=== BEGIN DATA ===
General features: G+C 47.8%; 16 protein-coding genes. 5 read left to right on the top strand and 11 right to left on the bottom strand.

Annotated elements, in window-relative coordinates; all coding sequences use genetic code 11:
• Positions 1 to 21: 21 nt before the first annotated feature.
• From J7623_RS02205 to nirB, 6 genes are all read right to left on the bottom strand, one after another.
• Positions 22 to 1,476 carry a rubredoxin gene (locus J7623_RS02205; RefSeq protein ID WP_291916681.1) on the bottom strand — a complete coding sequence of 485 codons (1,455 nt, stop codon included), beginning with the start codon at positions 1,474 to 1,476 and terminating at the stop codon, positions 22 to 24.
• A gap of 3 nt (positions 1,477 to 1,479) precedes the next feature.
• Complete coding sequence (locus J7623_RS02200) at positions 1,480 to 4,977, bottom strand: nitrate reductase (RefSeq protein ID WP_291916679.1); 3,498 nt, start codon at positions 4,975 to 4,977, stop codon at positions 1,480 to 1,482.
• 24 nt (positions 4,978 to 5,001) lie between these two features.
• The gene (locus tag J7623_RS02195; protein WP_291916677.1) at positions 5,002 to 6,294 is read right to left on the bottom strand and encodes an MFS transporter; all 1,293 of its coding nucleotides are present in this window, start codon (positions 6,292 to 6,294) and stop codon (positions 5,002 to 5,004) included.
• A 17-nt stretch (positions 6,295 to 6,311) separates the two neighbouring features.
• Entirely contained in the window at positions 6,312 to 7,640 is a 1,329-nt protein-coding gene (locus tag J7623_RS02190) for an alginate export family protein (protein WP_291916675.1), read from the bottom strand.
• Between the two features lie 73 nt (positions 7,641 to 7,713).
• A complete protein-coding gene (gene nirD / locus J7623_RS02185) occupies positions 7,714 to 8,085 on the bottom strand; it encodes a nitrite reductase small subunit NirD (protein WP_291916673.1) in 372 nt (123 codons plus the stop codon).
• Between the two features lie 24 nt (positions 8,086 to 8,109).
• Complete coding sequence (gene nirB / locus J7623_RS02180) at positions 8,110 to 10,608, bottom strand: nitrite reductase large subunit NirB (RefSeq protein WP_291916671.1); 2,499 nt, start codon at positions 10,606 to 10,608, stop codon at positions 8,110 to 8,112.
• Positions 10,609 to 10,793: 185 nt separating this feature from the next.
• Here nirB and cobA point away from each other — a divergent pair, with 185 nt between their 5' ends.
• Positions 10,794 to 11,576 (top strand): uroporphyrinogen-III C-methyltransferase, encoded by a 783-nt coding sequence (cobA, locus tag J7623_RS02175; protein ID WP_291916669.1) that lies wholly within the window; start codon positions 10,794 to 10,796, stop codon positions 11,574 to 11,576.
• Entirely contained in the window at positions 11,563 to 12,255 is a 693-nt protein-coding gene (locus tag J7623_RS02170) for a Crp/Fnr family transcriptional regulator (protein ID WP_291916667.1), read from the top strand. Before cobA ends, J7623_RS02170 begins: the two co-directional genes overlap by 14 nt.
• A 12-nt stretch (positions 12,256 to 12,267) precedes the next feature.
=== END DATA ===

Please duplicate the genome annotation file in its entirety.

General features: G+C 47.8%; 16 protein-coding genes. 5 read left to right on the top strand and 11 right to left on the bottom strand.

Annotated elements, in window-relative coordinates; all coding sequences use genetic code 11:
• Positions 1 to 21: 21 nt before the first annotated feature.
• From J7623_RS02205 to nirB, 6 genes are all read right to left on the bottom strand, one after another.
• Positions 22 to 1,476 carry a rubredoxin gene (locus J7623_RS02205; RefSeq protein ID WP_291916681.1) on the bottom strand — a complete coding sequence of 485 codons (1,455 nt, stop codon included), beginning with the start codon at positions 1,474 to 1,476 and terminating at the stop codon, positions 22 to 24.
• A gap of 3 nt (positions 1,477 to 1,479) precedes the next feature.
• Complete coding sequence (locus J7623_RS02200) at positions 1,480 to 4,977, bottom strand: nitrate reductase (RefSeq protein ID WP_291916679.1); 3,498 nt, start codon at positions 4,975 to 4,977, stop codon at positions 1,480 to 1,482.
• 24 nt (positions 4,978 to 5,001) lie between these two features.
• The gene (locus tag J7623_RS02195; protein WP_291916677.1) at positions 5,002 to 6,294 is read right to left on the bottom strand and encodes an MFS transporter; all 1,293 of its coding nucleotides are present in this window, start codon (positions 6,292 to 6,294) and stop codon (positions 5,002 to 5,004) included.
• A 17-nt stretch (positions 6,295 to 6,311) separates the two neighbouring features.
• Entirely contained in the window at positions 6,312 to 7,640 is a 1,329-nt protein-coding gene (locus tag J7623_RS02190) for an alginate export family protein (protein WP_291916675.1), read from the bottom strand.
• Between the two features lie 73 nt (positions 7,641 to 7,713).
• A complete protein-coding gene (gene nirD / locus J7623_RS02185) occupies positions 7,714 to 8,085 on the bottom strand; it encodes a nitrite reductase small subunit NirD (protein WP_291916673.1) in 372 nt (123 codons plus the stop codon).
• Between the two features lie 24 nt (positions 8,086 to 8,109).
• Complete coding sequence (gene nirB / locus J7623_RS02180) at positions 8,110 to 10,608, bottom strand: nitrite reductase large subunit NirB (RefSeq protein WP_291916671.1); 2,499 nt, start codon at positions 10,606 to 10,608, stop codon at positions 8,110 to 8,112.
• Positions 10,609 to 10,793: 185 nt separating this feature from the next.
• Here nirB and cobA point away from each other — a divergent pair, with 185 nt between their 5' ends.
• Positions 10,794 to 11,576 (top strand): uroporphyrinogen-III C-methyltransferase, encoded by a 783-nt coding sequence (cobA, locus tag J7623_RS02175; protein ID WP_291916669.1) that lies wholly within the window; start codon positions 10,794 to 10,796, stop codon positions 11,574 to 11,576.
• Entirely contained in the window at positions 11,563 to 12,255 is a 693-nt protein-coding gene (locus tag J7623_RS02170) for a Crp/Fnr family transcriptional regulator (protein ID WP_291916667.1), read from the top strand. Before cobA ends, J7623_RS02170 begins: the two co-directional genes overlap by 14 nt.
• A 12-nt stretch (positions 12,256 to 12,267) precedes the next feature.